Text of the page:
8vo, ff. [viii], 207, ; woodcut device to title, initials; lightly toned, paper flaw to centre of f. 181 touching some words, small losses to blank lower margins of last 6 leaves, a few small holes in blank margins of final leaf, otherwise very good; contemporary limp vellum, yapp edges, ink lettered spine; short tear to spine, upper part of yapp edge to rear cover slightly burnt, a little worn and marked; name inked to title, a few early neat marginal annotations.
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Primera parte de la vida del Picaro Guzman de Alfarache ...
Rare early edition of the prototype of the picaresque novel, Guzman de Alfarache. The novel prepared the way for the acceptance of Cervantes’ Don Quixote by the literary public of Europe; and, like Don Quixote, it quickly inspired a sequel. The original part I first appeared in 1599; Lujan de Sayavedra’s fraudulent sequel in 1602; and Aleman’s own retaliatory sequel in 1604.
Aleman is said to have gone through adventures similar to those described in his novel. While in jail for embezzlement, allegedly committed when an accountant of the Royal treasury, he is said to have met Cervantes who had been imprisoned for debt. In spite of the tremendous popularity of his book he was always a poor man. He emigrated to Mexico where he published a Spanish orthography in 1609.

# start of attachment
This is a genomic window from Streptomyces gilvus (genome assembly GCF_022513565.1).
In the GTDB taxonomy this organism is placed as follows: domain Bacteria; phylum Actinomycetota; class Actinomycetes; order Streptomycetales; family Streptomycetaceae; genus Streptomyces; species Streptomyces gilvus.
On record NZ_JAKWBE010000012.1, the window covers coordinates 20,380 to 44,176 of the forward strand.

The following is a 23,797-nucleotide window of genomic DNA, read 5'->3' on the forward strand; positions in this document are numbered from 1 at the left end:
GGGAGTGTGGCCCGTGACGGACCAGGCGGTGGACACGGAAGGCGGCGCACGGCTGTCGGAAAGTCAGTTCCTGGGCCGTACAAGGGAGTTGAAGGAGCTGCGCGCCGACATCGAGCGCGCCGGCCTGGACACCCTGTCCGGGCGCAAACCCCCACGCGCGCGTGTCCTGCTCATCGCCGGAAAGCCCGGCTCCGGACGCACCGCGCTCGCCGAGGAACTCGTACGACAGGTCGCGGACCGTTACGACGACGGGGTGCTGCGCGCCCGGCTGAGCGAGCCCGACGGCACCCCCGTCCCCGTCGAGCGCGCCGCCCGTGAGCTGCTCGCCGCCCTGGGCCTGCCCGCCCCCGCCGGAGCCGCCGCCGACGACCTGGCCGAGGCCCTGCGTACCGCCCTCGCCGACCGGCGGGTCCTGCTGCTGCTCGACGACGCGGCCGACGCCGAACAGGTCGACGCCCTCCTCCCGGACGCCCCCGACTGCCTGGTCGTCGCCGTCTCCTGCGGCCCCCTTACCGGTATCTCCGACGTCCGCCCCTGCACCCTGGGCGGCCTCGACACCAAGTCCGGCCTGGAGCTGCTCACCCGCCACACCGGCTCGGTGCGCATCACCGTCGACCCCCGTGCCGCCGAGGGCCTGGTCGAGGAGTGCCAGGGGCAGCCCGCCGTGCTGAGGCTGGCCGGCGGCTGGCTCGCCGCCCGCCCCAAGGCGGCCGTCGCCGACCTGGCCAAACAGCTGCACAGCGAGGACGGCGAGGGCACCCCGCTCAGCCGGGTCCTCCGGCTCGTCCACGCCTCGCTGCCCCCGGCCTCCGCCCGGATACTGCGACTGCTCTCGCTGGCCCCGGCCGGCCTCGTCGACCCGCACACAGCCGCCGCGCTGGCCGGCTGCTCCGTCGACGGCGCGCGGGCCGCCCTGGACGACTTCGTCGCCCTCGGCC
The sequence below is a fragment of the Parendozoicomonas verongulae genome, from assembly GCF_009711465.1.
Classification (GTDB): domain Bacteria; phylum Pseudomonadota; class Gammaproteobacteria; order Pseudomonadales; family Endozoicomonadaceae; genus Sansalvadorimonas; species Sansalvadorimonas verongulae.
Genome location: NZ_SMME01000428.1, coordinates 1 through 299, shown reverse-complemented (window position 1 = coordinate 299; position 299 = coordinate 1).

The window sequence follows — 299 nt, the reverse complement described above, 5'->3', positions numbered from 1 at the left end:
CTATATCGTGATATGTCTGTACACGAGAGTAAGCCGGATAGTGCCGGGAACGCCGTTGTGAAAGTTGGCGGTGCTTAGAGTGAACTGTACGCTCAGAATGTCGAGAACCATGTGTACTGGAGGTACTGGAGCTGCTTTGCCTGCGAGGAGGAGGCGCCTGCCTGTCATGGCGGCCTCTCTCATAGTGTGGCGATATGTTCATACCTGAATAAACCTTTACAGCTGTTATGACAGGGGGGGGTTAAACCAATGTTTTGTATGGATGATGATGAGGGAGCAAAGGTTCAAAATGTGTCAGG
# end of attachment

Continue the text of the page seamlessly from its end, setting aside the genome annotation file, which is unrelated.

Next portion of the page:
Palau 6691. COPAC locates only the Cambridge copy; Worldcat records only two copies in the US (New York Public Library, University of Illinois).
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First edition. The classical scholar, traveller, and author Chandler (bap. 1737, d. 1810) was educated at Winchester College and Queen’s College, Oxford, and awarded a demyship at Magdalen College in 1757. Following the publication of an annotated collection of fragments by Tyrtaeus, Simonides, Theognis, Alcaeus, Sappho, and other Greek poets in 1759, Chandler published a catalogue of the Arundel marbles in 1763 as Marmora Oxoniensis. ‘In 1764 Chandler was introduced to the Society of Dilettanti by Robert Wood, editor of The Ruins of Palmyra, and was commissioned by the society to undertake a tour of exploration in Asia Minor and Greece in the first independent mission funded by the society. As treasurer he was given command of the expedition, and was accompanied by Nicholas Revett [...] and by the watercolour painter William Edmund Pars. They were instructed to make Smyrna their headquarters and thence “to make excursions to the several remains of antiquity in that neighbourhood”; to make exact plans and measurements; to make “accurate drawings of the bas-reliefs and ornaments”; and to copy all inscriptions, all the while keeping “minute diaries”. Having embarked from Gravesend on 9 June 1764 the party spent about a year in Asia Minor [...]. On 20 August 1765 they left Smyrna for Athens, where Chandler gloomily noted that the Parthenon was in danger of being completely destroyed. He bought two fragments of the Parthenon frieze that had been built into houses in the town and was presented with a trunk that had fallen from one of the metopes and lay neglected in a garden. Although the party visited other parts of the Greek mainland their plans to visit Ithaca, Cephallonia, and Corfu were abandoned, principally because of the group's poor health’ (ODNB).
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First edition in Spanish of Alberti’s Momus [or De principe], translated by Augustín de Almaçan and with an introductory 8 pp. Exposición by the Toledo ascetic writer and scholar Alejo Venegas (1495?–1554?).